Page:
Chesapeake of Oklahoma owns most of the activity here, although as John pointed out, they are overextended and profit is increasingly difficult to come by. Production continues, but new drilling has moved south. Part of the reason is a dip in international prices and the proliferation of domestic natural gas production in states such as Texas, Colorado and Pennsylvania. It surprised me that global market conditions can be felt in Carrollton, a town too small to have a grocery store.
Carrollton, like so many other towns located in the Marcellus shale region, is a bust town now. On every road in town there are ‘for rent’ signs, indicative of the transient trail of out-of-state workers. The gas company offices that were once set up on the main street are no longer occupied and brine trucks rarely speed around corners. What’s left is a land mussed with development, more consuming than frack pads the size of football fields, more complex with each person I speak to, and more destructive than the industry will admit.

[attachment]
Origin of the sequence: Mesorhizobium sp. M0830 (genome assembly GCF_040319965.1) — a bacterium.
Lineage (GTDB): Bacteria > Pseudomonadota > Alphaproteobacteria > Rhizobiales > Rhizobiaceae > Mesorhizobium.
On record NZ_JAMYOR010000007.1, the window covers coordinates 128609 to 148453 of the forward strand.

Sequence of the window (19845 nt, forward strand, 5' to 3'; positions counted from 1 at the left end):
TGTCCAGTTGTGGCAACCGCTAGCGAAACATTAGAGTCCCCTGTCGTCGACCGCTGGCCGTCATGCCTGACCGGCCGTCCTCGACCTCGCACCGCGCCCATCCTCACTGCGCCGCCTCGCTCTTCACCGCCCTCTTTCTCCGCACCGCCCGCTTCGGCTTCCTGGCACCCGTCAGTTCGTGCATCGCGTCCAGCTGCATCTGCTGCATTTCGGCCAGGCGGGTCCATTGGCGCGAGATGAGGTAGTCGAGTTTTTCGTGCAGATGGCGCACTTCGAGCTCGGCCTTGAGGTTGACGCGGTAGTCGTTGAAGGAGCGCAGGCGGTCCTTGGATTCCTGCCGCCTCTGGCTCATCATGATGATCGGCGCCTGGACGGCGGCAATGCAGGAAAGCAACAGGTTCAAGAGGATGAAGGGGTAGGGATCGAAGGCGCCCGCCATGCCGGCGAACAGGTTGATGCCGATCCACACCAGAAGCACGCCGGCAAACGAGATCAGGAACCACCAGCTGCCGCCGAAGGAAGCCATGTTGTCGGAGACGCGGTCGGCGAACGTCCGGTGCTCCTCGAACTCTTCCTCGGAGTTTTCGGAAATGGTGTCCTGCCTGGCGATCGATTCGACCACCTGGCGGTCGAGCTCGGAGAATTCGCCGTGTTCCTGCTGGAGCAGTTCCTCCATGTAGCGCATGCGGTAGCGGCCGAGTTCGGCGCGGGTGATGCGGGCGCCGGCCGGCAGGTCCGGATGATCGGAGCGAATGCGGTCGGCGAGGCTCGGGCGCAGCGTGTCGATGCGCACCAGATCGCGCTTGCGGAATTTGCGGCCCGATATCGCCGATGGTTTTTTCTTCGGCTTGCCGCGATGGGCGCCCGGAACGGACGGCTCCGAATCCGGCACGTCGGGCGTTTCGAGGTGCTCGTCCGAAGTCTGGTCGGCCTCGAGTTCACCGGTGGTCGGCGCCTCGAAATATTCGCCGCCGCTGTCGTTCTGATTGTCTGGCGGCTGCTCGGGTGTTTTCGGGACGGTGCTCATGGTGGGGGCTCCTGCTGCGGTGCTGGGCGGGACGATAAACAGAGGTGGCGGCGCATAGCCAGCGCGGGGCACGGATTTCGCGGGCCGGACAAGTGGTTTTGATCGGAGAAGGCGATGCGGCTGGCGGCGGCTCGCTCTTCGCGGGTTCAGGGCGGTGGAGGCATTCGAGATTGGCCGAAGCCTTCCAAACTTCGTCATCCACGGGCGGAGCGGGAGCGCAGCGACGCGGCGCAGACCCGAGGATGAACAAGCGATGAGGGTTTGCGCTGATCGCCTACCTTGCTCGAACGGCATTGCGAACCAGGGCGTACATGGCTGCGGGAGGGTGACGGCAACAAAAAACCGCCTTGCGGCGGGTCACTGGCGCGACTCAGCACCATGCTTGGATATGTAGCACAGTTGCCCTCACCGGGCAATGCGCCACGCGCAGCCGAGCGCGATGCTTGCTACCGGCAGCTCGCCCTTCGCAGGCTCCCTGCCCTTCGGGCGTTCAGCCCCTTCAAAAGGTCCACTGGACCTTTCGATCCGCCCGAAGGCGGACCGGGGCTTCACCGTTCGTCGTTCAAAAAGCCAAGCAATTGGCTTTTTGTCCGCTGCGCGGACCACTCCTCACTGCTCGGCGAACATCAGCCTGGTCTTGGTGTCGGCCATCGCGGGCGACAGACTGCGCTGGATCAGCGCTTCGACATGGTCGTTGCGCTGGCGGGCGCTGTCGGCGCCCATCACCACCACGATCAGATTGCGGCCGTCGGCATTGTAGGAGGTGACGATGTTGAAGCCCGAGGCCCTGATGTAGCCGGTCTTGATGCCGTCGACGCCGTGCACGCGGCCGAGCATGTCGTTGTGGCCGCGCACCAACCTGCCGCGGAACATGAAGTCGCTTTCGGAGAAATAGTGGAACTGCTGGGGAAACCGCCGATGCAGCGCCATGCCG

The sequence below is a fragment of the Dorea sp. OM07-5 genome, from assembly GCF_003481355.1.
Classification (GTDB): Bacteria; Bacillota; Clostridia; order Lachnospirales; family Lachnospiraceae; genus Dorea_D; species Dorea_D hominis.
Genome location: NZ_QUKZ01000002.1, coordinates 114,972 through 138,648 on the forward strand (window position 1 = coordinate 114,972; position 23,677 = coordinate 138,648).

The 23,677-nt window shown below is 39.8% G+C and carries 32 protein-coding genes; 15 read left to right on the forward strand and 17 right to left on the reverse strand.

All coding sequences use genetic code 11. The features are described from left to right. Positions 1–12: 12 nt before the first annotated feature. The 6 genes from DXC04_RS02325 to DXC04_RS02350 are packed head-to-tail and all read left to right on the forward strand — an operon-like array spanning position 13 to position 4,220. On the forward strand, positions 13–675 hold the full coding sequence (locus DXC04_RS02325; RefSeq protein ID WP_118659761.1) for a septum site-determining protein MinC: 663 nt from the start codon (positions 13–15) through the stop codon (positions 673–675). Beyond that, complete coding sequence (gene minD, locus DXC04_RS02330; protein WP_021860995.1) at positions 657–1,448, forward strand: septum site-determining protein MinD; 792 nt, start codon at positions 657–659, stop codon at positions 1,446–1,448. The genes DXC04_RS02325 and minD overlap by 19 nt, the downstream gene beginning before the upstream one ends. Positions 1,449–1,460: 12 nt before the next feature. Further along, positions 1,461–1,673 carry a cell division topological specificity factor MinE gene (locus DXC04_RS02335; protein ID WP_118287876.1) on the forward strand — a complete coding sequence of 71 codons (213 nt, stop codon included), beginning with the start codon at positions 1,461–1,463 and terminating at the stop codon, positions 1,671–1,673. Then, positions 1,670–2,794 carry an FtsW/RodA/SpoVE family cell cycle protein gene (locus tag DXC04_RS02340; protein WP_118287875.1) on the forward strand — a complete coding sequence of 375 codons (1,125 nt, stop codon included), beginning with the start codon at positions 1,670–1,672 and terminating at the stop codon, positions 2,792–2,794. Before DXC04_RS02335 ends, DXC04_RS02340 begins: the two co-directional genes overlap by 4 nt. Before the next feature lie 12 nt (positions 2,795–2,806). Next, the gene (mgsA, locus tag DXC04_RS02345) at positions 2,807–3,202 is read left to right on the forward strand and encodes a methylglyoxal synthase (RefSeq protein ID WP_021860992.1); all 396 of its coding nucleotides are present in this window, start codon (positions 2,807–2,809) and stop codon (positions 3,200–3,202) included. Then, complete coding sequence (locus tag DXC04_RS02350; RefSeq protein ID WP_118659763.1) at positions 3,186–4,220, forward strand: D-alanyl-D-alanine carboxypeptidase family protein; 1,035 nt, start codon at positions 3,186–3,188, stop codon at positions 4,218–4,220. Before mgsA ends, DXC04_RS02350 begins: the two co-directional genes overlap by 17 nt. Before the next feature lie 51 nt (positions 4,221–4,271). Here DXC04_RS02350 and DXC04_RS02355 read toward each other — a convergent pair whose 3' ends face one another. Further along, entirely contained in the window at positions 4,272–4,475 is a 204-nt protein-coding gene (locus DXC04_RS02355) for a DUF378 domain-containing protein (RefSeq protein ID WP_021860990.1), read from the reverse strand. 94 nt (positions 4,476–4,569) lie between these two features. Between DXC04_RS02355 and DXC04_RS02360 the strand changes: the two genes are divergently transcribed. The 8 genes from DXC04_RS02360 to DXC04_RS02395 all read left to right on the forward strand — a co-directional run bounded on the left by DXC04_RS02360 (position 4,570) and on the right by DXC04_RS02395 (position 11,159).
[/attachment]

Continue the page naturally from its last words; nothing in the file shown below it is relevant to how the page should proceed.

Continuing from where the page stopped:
It’s not just what meets the eye – oil and gas infrastructure expands underground, a web of pipelines and terminals. Lateral wells run under homes and frack waste is buried in unassuming fields. Each step, each connection, is chance for human or mechanical error, creating a landscape awaiting trauma. Injection wells hold millions of gallons of radioactive frack waste, compressor stations howl twenty-four-seven, and cryogenic plants light up the vast night sky as they extract components of natural gas liquids including butane, ethane and propane. As we pass one such plant, a draconian sight among rolling hills, John reiterates that for every one acre of frack pad, seven more acres of infrastructure must accompany.